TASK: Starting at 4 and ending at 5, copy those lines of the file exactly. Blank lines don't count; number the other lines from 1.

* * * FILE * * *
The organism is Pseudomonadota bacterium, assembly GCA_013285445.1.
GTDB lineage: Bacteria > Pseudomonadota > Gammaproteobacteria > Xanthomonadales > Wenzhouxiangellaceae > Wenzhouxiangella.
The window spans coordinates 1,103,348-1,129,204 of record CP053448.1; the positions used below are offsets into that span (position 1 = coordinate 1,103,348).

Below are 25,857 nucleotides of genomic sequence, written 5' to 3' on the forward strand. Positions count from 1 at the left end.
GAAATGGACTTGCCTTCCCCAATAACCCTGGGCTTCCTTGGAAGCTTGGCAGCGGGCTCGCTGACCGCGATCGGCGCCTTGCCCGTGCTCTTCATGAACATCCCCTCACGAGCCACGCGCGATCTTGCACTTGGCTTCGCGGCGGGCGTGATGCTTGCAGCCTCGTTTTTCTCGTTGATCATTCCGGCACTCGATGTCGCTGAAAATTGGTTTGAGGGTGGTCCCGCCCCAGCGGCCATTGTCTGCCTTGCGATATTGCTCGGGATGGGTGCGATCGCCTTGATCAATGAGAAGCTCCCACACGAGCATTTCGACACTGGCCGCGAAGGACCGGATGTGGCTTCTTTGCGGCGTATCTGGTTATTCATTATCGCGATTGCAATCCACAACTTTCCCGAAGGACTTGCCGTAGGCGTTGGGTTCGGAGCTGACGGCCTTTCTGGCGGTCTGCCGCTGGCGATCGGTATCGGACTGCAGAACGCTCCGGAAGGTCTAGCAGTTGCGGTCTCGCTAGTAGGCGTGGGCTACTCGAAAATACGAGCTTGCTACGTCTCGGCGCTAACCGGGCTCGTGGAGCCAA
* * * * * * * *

Below are 25,857 nucleotides of genomic sequence, written 5' to 3' on the forward strand. Positions count from 1 at the left end.
GAAATGGACTTGCCTTCCCCAATAACCCTGGGCTTCCTTGGAAGCTTGGCAGCGGGCTCGCTGACCGCGATCGGCGCCTTGCCCGTGCTCTTCATGAACATCCCCTCACGAGCCACGCGCGATCTTGCACTTGGCTTCGCGGCGGGCGTGATGCTTGCAGCCTCGTTTTTCTCGTTGATCATTCCGGCACTCGATGTCGCTGAAAATTGGTTTGAGGGTGGTCCCGCCCCAGCGGCCATTGTCTGCCTTGCGATATTGCTCGGGATGGGTGCGATCGCCTTGATCAATGAGAAGCTCCCACACGAGCATTTCGACACTGGCCGCGAAGGACCGGATGTGGCTTCTTTGCGGCGTATCTGGTTATTCATTATCGCGATTGCAATCCACAACTTTCCCGAAGGACTTGCCGTAGGCGTTGGGTTCGGAGCTGACGGCCTTTCTGGCGGTCTGCCGCTGGCGATCGGTATCGGACTGCAGAACGCTCCGGAAGGTCTAGCAGTTGCGGTCTCGCTAGTAGGCGTGGGCTACTCGAAAATACGAGCTTGCTACGTCTCGGCGCTAACCGGGCTCGTGGAGCCAA